Feline Fantasies: Cats in the Floating World

Feline Fantasies: Cats in the Floating World

Tuesday, March 17, 2015

Utagawa Kunisada (1786–1864), Cat and Beauty from the series Beauties in New Styles Dyed to Order (detail), 1818–30. Color woodblock print; 22 ½ x 16 inches. Courtesy Hiraki Ukiyo-e Foundation.

Cats were by far the most popular pets depicted in prints, paintings and book illustrations that chronicled the urban popular culture of the Edo and Meiji periods. Drawing on both the current Japan Society exhibition and the massive Japanese art collection of the Museum of Fine Arts, Boston, Sarah E. Thompson, Assistant Curator for Japanese Prints at the Museum of Fine Arts, Boston, will examine depictions of cats in three aspects: the elegant cat, a symbol of sophistication and allure; the predatory cat, from helpful mouser to supernatural monster; and the comical cat, an anthropomorphic vehicle for humor and satire.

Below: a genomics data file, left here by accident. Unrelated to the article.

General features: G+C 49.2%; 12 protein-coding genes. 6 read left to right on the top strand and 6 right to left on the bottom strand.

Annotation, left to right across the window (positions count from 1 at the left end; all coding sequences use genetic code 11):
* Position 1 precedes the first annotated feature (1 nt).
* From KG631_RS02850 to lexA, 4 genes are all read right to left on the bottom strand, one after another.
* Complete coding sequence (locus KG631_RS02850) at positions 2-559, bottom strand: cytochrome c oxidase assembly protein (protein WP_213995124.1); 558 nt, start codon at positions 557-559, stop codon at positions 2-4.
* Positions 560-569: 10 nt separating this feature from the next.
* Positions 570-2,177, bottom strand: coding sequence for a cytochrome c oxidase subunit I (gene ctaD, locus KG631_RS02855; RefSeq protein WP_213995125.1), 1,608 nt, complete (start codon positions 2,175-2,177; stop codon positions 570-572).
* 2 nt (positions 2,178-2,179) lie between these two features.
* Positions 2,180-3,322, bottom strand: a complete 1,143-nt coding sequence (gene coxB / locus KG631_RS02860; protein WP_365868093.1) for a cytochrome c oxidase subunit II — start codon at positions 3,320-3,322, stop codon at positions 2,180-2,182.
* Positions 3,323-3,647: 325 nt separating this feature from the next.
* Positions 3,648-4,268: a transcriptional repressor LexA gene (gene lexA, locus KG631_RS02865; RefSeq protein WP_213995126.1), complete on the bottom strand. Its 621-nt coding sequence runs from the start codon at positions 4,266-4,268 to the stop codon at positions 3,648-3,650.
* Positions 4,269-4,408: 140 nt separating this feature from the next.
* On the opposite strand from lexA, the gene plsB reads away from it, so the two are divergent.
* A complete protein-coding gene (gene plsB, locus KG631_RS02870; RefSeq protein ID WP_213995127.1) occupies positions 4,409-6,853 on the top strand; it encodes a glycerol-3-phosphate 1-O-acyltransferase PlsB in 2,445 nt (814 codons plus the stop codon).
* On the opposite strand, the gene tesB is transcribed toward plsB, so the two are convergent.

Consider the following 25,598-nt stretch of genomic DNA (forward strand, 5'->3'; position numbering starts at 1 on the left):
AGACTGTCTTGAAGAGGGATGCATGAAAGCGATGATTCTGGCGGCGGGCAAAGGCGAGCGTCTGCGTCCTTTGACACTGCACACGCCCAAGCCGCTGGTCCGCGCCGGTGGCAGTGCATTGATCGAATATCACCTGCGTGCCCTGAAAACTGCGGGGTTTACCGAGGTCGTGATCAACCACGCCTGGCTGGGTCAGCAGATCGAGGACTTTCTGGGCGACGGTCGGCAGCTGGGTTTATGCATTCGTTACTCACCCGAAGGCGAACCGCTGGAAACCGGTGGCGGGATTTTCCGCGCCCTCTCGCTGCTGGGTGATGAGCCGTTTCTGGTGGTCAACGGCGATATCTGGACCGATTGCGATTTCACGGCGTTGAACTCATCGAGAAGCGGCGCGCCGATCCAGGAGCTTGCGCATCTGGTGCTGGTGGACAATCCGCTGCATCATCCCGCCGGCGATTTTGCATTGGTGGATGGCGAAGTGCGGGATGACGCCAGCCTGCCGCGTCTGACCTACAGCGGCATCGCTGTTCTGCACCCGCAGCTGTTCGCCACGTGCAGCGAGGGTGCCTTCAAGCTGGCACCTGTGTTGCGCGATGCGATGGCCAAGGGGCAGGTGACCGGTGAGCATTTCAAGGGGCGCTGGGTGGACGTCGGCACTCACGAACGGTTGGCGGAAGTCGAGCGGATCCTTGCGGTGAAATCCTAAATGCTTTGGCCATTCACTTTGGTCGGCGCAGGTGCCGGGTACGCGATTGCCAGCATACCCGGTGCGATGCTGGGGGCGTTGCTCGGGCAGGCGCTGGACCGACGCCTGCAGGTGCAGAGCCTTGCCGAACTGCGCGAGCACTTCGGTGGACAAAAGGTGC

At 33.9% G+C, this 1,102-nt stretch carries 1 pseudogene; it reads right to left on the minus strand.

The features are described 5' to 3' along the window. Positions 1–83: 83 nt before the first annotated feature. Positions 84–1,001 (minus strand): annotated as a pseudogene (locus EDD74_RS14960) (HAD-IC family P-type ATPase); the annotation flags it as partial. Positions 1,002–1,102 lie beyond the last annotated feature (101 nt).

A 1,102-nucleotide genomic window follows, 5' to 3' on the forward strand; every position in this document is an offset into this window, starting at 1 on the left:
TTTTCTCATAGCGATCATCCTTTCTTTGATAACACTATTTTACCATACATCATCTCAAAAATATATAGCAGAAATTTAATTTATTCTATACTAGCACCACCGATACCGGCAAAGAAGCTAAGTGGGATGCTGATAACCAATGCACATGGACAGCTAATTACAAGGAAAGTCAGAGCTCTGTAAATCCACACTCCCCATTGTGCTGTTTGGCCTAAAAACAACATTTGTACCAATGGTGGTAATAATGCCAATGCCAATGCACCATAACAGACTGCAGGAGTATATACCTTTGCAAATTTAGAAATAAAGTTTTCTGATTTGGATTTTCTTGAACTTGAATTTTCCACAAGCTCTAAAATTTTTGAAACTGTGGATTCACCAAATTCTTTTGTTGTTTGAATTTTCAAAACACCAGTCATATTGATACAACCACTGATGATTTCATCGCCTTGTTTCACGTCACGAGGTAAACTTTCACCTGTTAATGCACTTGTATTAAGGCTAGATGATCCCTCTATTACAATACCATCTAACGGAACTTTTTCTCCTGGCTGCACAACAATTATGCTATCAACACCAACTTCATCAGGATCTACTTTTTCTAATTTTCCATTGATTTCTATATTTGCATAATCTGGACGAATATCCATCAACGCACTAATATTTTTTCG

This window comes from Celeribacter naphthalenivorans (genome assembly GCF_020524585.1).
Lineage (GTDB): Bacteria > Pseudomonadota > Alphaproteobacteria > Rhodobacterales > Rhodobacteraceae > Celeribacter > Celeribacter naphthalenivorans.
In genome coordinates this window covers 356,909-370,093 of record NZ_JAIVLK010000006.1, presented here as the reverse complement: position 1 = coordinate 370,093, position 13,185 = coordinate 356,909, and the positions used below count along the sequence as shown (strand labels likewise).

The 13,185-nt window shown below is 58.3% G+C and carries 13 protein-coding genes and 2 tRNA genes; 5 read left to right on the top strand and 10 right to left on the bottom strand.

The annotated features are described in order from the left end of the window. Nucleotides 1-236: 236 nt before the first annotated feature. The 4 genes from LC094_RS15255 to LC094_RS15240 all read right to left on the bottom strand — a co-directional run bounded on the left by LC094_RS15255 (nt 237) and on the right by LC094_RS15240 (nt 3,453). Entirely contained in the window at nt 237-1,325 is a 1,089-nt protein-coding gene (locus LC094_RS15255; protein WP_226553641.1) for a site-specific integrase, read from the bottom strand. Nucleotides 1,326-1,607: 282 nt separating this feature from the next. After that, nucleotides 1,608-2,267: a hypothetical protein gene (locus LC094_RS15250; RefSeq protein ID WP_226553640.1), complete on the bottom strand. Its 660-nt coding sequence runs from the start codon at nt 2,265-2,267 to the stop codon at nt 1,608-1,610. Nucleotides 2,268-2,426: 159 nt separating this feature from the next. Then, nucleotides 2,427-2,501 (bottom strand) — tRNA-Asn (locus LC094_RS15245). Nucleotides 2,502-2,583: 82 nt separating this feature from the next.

Followed by a reception.

Tickets: $15/$12 Japan Society members, seniors & students (includes exhibition admission)

This program is generously supported by the International Fine Print Dealers Association.

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